Today we’re going to talk about our instructions to witnesses. Now, a lot of the instructions may seem pretty straight forward, pretty simple to understand, and probably easy to comply with. But it never hurts to really take the time to explain to our witnesses why these instructions are so important and why their conduct during the conversation can have such a big impact on the ultimate outcome of the conversation.
Of course, we want our witnesses to be aware of their conduct. So we don’t want them asking questions. We don’t want them answering questions. And the reason why is actually twofold. If they’re asking or answering questions, first and foremost, it can appear that there’s a two-on-one situation: two interviewers, one subject. Additionally it could call into credibility of the interviewer themselves. If the interviewer is supposed to be the one leading the conversation, why is the witness now the one asking the questions? Why is the witness now the one answering the questions?
On top of that, the witness may not have been trained the same way that the interviewer has. So the witness could actually find themselves asking leading questions or anything else that’s going to contaminate the conversation. So we want to stress the importance of being quiet during the conversation, not just because their only role is to sit there and take notes, but because of the potential impact they can have. So it’s really important to stress how we need the information from the person sitting across from us directly. We don’t want to guide the conversation, and that includes the witness by ensuring that they’re not engaging in conversation in any way, shape, or form. They’re now not going to contaminate the conversation either.
Of course, we want them to take very copious and detailed notes, so it doesn’t hurt to give them a little bit more explanation as to what our expectations are. W-Z has a really helpful form called the Post Interview Summary, that can be printed off of our website. And walking your witness through that will give them a better comprehension of the different times and the different parts of the conversation.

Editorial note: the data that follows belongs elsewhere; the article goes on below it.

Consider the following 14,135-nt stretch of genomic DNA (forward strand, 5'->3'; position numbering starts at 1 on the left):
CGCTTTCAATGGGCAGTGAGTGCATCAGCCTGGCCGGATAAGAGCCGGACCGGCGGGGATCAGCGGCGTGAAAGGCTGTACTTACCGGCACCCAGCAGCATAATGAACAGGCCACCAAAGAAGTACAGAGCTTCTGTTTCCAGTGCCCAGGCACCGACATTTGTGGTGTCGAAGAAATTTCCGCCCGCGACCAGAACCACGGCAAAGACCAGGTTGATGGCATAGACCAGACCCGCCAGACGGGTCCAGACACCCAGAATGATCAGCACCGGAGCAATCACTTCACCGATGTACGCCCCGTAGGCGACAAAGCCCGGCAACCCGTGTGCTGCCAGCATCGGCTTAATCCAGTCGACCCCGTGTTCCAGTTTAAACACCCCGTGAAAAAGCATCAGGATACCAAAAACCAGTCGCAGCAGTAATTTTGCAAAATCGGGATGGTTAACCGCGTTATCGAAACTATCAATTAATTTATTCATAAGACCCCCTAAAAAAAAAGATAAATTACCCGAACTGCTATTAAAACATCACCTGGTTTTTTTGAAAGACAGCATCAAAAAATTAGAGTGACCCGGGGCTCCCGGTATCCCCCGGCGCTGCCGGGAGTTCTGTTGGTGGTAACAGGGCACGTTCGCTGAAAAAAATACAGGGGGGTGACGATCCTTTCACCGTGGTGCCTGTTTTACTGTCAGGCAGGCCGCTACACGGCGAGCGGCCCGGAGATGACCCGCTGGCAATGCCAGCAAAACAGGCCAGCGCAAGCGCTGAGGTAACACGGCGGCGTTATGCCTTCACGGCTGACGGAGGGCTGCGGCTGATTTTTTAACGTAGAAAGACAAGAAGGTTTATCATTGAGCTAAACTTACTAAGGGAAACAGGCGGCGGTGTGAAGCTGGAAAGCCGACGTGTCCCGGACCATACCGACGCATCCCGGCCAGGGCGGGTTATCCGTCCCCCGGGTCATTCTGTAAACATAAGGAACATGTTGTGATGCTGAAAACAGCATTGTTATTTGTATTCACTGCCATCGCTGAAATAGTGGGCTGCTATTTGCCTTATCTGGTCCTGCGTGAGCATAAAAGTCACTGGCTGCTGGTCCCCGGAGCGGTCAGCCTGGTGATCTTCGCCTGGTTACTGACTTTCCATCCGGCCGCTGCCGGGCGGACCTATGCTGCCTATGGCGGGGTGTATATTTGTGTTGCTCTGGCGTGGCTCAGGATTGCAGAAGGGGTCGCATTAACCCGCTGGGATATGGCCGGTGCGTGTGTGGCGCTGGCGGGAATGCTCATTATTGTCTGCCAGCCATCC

It never hurts to sit them down and give them an idea of what the conversation is going to sound like, including the questions you’re going to ask, and similarly some of the responses that they may be getting from the subject as well. Again, making sure that they’re well aware of what types of notes you want, the timelines other than start and finish of course, it’s really going to set them up for success. And the more we set our witnesses up for success, the more at the end of the day we actually set ourselves up as well.
So the next time you are preparing for your interview, I hope you really do take time – five, 10 minutes – just really set it aside for your witness alone. Get them prepared and comfortable with the conversation. Of course, bring enough paper, bring a non-scratchy pen so that they are ready to go. Remind them it’s probably a good idea to turn off their phone so that they’re not distracted either, and they can focus on the content and the conduct of the conversation.
And also let them know what to do at the end of the conversation. Let them know what that can look like so that they are aware, they have expectations, and they’re not sitting there wondering what’s going to happen next.
Thank you so much for joining us today for the W-Z and IAI interviewing tip.